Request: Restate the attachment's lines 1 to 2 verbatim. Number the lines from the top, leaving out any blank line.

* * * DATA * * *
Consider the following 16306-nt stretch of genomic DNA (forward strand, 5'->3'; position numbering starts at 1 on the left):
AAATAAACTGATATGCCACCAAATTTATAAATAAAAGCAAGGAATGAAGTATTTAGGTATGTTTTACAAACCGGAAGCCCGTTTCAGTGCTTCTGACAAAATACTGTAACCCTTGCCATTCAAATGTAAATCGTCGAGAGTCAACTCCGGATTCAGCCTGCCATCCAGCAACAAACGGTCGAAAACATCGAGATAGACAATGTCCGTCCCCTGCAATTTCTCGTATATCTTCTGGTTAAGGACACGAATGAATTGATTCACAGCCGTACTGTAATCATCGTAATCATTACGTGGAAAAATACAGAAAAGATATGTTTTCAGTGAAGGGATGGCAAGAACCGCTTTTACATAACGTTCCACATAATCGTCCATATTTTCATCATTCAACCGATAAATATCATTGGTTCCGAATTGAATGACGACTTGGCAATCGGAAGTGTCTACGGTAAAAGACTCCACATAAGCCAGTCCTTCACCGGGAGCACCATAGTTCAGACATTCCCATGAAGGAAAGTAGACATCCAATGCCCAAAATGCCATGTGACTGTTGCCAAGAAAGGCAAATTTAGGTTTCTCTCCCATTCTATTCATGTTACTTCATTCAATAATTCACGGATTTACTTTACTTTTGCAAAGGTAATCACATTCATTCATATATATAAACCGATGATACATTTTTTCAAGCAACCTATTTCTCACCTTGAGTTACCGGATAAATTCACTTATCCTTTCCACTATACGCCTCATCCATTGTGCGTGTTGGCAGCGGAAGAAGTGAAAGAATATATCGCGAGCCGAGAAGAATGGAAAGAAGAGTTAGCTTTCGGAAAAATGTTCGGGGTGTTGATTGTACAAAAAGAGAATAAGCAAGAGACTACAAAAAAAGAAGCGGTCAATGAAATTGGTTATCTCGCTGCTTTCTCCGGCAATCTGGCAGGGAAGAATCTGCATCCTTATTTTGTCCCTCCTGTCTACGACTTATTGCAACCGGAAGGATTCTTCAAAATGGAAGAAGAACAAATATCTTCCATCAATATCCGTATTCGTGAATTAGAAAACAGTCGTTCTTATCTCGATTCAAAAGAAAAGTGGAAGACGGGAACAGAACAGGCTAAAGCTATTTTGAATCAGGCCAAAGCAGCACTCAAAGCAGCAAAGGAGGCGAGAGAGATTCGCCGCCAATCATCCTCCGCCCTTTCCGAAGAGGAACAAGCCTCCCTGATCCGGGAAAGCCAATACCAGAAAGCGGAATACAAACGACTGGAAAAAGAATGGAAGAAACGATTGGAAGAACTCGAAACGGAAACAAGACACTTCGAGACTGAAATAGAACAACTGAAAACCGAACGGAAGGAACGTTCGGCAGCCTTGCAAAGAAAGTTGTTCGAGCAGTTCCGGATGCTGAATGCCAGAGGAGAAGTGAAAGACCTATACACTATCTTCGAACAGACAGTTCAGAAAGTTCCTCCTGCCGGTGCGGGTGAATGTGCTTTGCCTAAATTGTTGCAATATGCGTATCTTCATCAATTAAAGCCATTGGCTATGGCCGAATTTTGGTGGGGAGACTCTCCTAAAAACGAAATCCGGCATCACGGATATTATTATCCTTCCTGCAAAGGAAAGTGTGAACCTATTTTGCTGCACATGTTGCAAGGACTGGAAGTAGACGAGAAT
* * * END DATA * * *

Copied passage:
Consider the following 16306-nt stretch of genomic DNA (forward strand, 5'->3'; position numbering starts at 1 on the left):
AAATAAACTGATATGCCACCAAATTTATAAATAAAAGCAAGGAATGAAGTATTTAGGTATGTTTTACAAACCGGAAGCCCGTTTCAGTGCTTCTGACAAAATACTGTAACCCTTGCCATTCAAATGTAAATCGTCGAGAGTCAACTCCGGATTCAGCCTGCCATCCAGCAACAAACGGTCGAAAACATCGAGATAGACAATGTCCGTCCCCTGCAATTTCTCGTATATCTTCTGGTTAAGGACACGAATGAATTGATTCACAGCCGTACTGTAATCATCGTAATCATTACGTGGAAAAATACAGAAAAGATATGTTTTCAGTGAAGGGATGGCAAGAACCGCTTTTACATAACGTTCCACATAATCGTCCATATTTTCATCATTCAACCGATAAATATCATTGGTTCCGAATTGAATGACGACTTGGCAATCGGAAGTGTCTACGGTAAAAGACTCCACATAAGCCAGTCCTTCACCGGGAGCACCATAGTTCAGACATTCCCATGAAGGAAAGTAGACATCCAATGCCCAAAATGCCATGTGACTGTTGCCAAGAAAGGCAAATTTAGGTTTCTCTCCCATTCTATTCATGTTACTTCATTCAATAATTCACGGATTTACTTTACTTTTGCAAAGGTAATCACATTCATTCATATATATAAACCGATGATACATTTTTTCAAGCAACCTATTTCTCACCTTGAGTTACCGGATAAATTCACTTATCCTTTCCACTATACGCCTCATCCATTGTGCGTGTTGGCAGCGGAAGAAGTGAAAGAATATATCGCGAGCCGAGAAGAATGGAAAGAAGAGTTAGCTTTCGGAAAAATGTTCGGGGTGTTGATTGTACAAAAAGAGAATAAGCAAGAGACTACAAAAAAAGAAGCGGTCAATGAAATTGGTTATCTCGCTGCTTTCTCCGGCAATCTGGCAGGGAAGAATCTGCATCCTTATTTTGTCCCTCCTGTCTACGACTTATTGCAACCGGAAGGATTCTTCAAAATGGAAGAAGAACAAATATCTTCCATCAATATCCGTATTCGTGAATTAGAAAACAGTCGTTCTTATCTCGATTCAAAAGAAAAGTGGAAGACGGGAACAGAACAGGCTAAAGCTATTTTGAATCAGGCCAAAGCAGCACTCAAAGCAGCAAAGGAGGCGAGAGAGATTCGCCGCCAATCATCCTCCGCCCTTTCCGAAGAGGAACAAGCCTCCCTGATCCGGGAAAGCCAATACCAGAAAGCGGAATACAAACGACTGGAAAAAGAATGGAAGAAACGATTGGAAGAACTCGAAACGGAAACAAGACACTTCGAGACTGAAATAGAACAACTGAAAACCGAACGGAAGGAACGTTCGGCAGCCTTGCAAAGAAAGTTGTTCGAGCAGTTCCGGATGCTGAATGCCAGAGGAGAAGTGAAAGACCTATACACTATCTTCGAACAGACAGTTCAGAAAGTTCCTCCTGCCGGTGCGGGTGAATGTGCTTTGCCTAAATTGTTGCAATATGCGTATCTTCATCAATTAAAGCCATTGGCTATGGCCGAATTTTGGTGGGGAGACTCTCCTAAAAACGAAATCCGGCATCACGGATATTATTATCCTTCCTGCAAAGGAAAGTGTGAACCTATTTTGCTGCACATGTTGCAAGGACTGGAAGTAGACGAGAAT